It is necessary to separate the identification of the “What” an enterprise does (the business processes) from “How” it does those business processes.  The difference in the “How” distinguishes an enterprise from its peers.

All enterprises that design and build cars fundamentally perform the same business processes.  Some perform some of those business processes more effectively and efficiently than their peers.

By basing the context of an enterprise on its product or service, we have a very stable basis for defining the scope of the enterprise.  The scope of the enterprise will be permanent as long as the enterprise’s purpose is to provide that product or service to its market.  Changing the product or service of an existing enterprise will cause a major disruption in that enterprise.

The challenges to achieving a sound enterprise architecture is to achieve enterprise alignment, integration, flexibility, and responsiveness.

ALIGNMENT: Architected to align with the requirements of your enterprise product or service!

INTEGRATION: Architected for cohesive, interdependent, seamless interaction by all functional and organizational units across the enterprise!

FLEXIBILITY: Architected to accommodate change!

RESPONSIVENESS: Architected to expedite change!

Enterprise Architecture versus Enterprise Management

Enterprise Architecture is the science of architecting, engineering, and manufacturing enterprises, a formation or construction as if the result of a conscious act, a unifying or coherent form of method or style of building.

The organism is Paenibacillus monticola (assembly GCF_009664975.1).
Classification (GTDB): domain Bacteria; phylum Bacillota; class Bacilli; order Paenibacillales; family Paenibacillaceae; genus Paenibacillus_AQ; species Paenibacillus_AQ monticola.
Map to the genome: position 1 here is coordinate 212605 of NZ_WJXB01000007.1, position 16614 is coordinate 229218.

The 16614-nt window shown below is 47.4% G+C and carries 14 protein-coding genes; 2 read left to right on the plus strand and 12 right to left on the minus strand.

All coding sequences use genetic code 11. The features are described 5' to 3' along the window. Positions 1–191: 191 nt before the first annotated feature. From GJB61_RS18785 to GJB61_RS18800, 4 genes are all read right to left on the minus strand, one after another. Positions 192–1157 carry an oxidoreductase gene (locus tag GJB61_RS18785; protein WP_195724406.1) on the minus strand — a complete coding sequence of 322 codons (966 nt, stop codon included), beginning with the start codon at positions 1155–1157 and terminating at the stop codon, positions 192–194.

Every enterprise in existence has an enterprise architecture – it might be a good enterprise architecture, or it might not be a good enterprise architecture.  How would you know if it was good or not so good if you did not know about or have expertise and experience in the science of enterprise architecture? 

Some people might say that Enterprise Architecture is more an art than a science.  We disagree!  Enterprise Architecture is more a science than an art, and it is becoming more of a science.  Art is heavily influenced by the artists and their perceptions and preferences.  Enterprise Architecture is increasingly a disciplined application of what John A. Zachman says, are the “physics of enterprise architecture.”

Enterprise Architecture is about planning, architecting, engineering, and manufacturing an efficient and effective enterprise and maintaining it throughout its life; it is not about managing the use of the enterprise once it exists.

Enterprise Management is the actions taken by people with the responsibility and authority to operate the enterprise.  Enterprise Management plans, staffs, organizes, directs, and controls the operation of the enterprise. 

The primary role of enterprise management is to operate the enterprise!

A word of advice, or perhaps a word of caution, is appropriate here.  EA, in and of itself, is not going to improve enterprise management, but it will help enterprise management to be better at their job.